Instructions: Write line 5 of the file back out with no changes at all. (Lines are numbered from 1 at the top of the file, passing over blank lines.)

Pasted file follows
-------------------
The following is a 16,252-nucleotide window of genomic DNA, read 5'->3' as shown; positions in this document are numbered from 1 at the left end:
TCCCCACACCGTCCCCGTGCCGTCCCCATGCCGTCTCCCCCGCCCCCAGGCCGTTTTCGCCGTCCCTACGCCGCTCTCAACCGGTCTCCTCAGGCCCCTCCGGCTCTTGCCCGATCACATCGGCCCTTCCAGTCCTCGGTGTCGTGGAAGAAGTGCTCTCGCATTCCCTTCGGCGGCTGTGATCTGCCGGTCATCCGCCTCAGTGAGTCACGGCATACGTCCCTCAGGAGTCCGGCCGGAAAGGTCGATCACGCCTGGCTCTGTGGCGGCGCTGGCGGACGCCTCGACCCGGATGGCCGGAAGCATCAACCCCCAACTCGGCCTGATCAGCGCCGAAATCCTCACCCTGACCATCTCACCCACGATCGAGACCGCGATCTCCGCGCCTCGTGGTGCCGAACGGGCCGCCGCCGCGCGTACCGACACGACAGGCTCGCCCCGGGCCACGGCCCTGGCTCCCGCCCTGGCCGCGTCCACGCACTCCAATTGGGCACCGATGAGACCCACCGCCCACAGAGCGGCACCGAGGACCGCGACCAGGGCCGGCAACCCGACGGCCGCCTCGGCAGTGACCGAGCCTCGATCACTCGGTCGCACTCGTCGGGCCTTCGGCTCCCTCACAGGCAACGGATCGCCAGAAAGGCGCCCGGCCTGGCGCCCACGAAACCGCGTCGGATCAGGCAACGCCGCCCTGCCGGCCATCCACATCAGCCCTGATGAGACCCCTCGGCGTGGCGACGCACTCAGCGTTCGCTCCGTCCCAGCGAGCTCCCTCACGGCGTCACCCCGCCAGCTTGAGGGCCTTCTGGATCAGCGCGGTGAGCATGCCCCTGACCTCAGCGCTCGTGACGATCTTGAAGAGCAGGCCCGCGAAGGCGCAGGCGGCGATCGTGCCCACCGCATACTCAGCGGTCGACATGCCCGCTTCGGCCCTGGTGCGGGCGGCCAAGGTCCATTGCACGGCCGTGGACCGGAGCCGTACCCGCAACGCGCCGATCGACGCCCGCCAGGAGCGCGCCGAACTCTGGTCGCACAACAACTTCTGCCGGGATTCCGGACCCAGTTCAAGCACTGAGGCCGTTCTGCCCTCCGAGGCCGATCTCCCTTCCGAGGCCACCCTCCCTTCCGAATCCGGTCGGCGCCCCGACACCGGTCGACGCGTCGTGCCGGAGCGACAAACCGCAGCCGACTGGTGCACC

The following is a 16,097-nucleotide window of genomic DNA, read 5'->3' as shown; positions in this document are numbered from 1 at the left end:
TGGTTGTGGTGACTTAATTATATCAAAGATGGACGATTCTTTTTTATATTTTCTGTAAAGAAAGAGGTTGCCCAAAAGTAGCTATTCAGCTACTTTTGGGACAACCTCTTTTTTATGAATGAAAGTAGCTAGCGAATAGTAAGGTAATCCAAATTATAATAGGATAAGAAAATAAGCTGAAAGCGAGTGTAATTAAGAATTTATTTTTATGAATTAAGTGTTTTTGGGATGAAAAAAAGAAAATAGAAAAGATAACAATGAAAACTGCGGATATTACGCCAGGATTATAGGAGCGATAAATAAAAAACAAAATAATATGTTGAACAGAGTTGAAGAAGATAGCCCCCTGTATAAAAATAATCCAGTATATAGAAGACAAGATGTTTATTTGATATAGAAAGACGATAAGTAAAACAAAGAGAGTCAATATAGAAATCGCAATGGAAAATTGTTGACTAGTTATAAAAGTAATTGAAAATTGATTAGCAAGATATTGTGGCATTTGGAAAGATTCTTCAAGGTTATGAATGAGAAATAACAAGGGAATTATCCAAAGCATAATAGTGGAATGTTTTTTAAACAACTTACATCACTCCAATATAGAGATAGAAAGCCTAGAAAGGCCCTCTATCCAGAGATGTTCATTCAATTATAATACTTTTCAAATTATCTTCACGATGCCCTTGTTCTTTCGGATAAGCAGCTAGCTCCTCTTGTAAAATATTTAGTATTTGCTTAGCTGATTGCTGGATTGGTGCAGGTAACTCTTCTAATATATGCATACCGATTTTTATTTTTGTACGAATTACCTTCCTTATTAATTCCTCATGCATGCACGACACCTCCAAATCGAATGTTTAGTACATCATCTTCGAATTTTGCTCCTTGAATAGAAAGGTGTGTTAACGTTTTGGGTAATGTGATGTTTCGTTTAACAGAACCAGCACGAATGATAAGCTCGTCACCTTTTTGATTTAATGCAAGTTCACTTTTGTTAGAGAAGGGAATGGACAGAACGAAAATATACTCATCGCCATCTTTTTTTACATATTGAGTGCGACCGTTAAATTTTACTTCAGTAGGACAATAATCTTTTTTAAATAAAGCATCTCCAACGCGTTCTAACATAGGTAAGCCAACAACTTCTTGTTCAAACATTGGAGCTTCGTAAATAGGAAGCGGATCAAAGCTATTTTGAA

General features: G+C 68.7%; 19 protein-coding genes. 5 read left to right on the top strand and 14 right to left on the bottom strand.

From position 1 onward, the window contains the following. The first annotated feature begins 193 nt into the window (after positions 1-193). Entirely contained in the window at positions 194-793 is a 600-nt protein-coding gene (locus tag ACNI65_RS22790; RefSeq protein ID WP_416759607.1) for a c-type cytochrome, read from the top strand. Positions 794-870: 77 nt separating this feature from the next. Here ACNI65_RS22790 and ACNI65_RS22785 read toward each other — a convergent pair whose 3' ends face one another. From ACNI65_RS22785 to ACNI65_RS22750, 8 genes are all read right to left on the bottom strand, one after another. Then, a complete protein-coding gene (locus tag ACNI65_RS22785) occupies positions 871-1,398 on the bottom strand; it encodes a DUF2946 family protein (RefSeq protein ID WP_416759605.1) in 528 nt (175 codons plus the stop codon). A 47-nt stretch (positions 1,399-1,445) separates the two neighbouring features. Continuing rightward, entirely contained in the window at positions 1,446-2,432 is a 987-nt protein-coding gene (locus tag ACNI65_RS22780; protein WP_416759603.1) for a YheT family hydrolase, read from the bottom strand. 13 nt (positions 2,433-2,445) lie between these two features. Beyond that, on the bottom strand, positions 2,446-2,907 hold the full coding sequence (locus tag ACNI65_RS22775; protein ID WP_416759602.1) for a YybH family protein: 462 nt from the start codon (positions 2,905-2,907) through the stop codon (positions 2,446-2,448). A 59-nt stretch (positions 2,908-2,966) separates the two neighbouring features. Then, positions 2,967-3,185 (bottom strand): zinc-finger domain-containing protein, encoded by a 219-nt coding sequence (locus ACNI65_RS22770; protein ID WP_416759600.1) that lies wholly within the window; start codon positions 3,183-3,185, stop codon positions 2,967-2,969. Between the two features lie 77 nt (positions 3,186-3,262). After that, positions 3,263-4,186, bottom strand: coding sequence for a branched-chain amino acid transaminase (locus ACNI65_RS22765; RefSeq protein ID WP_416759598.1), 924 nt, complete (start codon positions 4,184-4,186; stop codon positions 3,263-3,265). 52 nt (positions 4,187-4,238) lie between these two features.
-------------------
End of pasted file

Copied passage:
General features: G+C 68.7%; 19 protein-coding genes. 5 read left to right on the top strand and 14 right to left on the bottom strand.